This collaborative research project with Professor Yvette Taylor (University of Strathclyde) explored the experiences of ‘estranged’ students in Scottish HE institutions that have endorsed the Stand Alone initiative. In doing so, the project drew on Pierre Bourdieu’s theory of practice as a framework that is malleable enough to consider an intersectional understanding of the phenomenon being explored.

More specifically, the project examined the role of HE in supporting estranged students and explored wider issues of estranged students’ experiences of marginalisation through dimensions of class, gender and ethical background.

Project duration: 1 January 2018 to 31 December 2018.

Project contact: Dr Cristina Costa
Funder: Carnegie Trust for the Universities of Scotland

Exploring 'estrangement' in higher education: Standing alone or settling in?

A collaborative project with Dr Mark Murphy (University of Glasgow); Dr Rille Raaper (University of Durham); Dr Jenna Condie (Western Sydney University); and Dr Cristina Costa (UWE Bristol). Estranged students can be defined as a group of young adults who have unstable, minimal or no contact with either of their biological parents and/or their wider family networks (Blake, 2015).

In the context of Scotland, estrangement status of HE students was only recognised in 2016. This project aims to address a clear need for in-depth knowledge about estranged students in Higher Education and to identify key issues regarding estranged students’ identity, attitudes to and expectations of HE, whilst addressing the following research questions:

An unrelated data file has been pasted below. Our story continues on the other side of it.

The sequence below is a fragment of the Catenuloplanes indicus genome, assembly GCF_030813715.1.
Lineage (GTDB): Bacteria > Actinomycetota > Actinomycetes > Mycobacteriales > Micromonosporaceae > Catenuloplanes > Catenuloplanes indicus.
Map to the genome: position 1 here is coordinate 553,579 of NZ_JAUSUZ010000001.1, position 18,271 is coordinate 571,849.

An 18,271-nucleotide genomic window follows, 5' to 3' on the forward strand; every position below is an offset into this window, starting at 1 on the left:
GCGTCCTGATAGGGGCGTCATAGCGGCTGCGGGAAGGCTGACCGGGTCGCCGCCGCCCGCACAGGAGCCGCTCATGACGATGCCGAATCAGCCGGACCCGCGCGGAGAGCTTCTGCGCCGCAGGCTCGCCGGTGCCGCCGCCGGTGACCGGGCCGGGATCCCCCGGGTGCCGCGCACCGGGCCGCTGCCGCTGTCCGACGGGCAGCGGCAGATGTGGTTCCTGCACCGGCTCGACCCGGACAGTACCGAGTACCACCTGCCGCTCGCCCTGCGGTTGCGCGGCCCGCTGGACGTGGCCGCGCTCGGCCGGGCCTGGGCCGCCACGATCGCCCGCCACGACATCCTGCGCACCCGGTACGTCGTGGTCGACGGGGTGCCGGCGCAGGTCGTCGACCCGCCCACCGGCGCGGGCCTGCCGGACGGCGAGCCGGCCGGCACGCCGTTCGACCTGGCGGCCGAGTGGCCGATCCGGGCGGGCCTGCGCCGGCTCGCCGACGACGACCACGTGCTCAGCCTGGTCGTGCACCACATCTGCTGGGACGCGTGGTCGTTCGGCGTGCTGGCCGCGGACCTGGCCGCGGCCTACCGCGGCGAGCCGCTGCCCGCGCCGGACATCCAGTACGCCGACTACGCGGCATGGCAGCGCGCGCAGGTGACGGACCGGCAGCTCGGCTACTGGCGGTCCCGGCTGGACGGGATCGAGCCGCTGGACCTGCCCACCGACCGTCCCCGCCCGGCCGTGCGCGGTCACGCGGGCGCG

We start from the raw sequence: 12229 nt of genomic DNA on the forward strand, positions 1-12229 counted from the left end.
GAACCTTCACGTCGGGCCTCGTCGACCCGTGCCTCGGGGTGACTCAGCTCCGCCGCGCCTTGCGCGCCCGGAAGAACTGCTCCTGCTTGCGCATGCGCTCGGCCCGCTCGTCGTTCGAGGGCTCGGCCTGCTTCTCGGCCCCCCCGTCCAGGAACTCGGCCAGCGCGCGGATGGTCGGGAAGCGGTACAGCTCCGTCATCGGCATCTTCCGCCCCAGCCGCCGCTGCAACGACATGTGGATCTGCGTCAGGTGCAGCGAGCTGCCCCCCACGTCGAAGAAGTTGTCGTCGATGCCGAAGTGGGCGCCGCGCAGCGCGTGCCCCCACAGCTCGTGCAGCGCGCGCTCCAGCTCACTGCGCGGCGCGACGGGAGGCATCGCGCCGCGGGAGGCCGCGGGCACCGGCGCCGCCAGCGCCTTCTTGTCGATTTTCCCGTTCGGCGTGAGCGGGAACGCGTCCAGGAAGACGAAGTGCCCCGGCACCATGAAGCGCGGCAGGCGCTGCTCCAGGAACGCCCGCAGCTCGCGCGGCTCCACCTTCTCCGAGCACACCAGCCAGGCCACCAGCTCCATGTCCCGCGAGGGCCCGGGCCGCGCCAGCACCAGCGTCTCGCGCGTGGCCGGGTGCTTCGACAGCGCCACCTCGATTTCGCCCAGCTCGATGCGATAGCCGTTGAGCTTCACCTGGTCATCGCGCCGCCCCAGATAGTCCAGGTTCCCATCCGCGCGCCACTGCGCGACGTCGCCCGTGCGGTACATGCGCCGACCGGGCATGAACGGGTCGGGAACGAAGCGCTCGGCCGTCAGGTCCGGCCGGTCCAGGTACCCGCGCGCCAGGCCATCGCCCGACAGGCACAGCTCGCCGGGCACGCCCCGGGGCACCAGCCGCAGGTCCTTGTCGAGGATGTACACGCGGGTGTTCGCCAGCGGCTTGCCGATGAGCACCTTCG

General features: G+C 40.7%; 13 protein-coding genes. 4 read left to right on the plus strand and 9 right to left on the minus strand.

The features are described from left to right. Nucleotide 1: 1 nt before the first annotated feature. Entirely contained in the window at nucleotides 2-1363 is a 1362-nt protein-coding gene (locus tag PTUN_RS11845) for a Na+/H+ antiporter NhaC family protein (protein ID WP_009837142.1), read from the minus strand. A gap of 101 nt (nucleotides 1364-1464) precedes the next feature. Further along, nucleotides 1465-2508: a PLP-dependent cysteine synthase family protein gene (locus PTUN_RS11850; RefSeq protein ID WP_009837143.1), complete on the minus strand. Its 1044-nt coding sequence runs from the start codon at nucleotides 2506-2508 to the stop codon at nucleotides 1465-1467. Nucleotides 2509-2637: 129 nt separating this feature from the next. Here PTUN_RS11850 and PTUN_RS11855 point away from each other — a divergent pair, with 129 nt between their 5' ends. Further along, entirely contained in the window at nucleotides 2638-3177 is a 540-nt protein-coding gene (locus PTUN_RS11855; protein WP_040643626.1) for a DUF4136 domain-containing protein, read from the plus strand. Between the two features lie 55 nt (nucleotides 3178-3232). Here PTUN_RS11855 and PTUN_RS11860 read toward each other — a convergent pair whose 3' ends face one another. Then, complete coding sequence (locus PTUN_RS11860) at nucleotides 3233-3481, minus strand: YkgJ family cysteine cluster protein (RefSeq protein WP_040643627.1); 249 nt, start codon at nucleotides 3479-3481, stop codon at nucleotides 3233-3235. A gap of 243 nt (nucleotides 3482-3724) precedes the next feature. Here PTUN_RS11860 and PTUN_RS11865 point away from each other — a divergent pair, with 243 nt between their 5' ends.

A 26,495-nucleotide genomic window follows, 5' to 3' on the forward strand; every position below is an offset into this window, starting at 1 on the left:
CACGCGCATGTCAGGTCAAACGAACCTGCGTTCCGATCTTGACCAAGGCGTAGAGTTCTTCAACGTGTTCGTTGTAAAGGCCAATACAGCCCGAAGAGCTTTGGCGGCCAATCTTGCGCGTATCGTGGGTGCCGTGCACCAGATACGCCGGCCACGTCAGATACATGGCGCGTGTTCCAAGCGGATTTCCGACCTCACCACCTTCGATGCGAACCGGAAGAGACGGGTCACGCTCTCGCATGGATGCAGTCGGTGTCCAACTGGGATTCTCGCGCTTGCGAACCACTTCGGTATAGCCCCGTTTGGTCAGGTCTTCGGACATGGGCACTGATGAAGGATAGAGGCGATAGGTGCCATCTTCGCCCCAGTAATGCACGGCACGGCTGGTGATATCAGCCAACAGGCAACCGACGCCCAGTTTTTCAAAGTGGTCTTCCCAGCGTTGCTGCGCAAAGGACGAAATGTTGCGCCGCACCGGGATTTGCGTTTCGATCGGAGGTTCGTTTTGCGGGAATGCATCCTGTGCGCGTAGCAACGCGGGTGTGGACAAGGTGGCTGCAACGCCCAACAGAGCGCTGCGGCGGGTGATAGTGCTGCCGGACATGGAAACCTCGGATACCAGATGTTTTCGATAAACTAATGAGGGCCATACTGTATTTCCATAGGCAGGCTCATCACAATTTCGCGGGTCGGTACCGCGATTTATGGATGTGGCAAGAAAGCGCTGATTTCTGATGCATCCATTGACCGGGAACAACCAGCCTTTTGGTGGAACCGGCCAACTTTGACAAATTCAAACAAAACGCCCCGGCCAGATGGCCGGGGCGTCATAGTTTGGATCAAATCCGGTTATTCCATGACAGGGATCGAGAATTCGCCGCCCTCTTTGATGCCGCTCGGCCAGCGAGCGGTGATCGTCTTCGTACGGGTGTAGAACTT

1. How effective are policies in addressing the integration of estranged students in Scottish Higher Education?
  2. What role does Higher Education have in integrating estranged students in a contemporary society? 

Project duration: 1 March 2018 to 28 February 2019.

Project contact: Dr Cristina Costa
Funder: Society for Research into Higher Education (SRHE)

Student Bursaries

Project contact: Dr Neil Harrison
Funder: Office for Fair Access (OFFA)

Higher Education: Researching Around Care Leavers Entry and Success in higher education (HERACLES)

The purpose of this project (September 2016 to November 2017) was to identify the extent to which care leavers are disadvantaged in terms of access to higher education. Dr Neil Harrison hoped to identify whether they need additional university support and the nature of the need.

The outcome was to provide practitioners with new knowledge that will help to improve the services that they offer to young people, foster carers and local authorities.

Project strands

Neil used a two-strand approach:

  • Strand 1 was a multivariate statistical analysis of linked data available from the National Pupil Database and the Higher Education Statistics Agency.
  • Strand 2 was an online questionnaire with current students who are care leavers.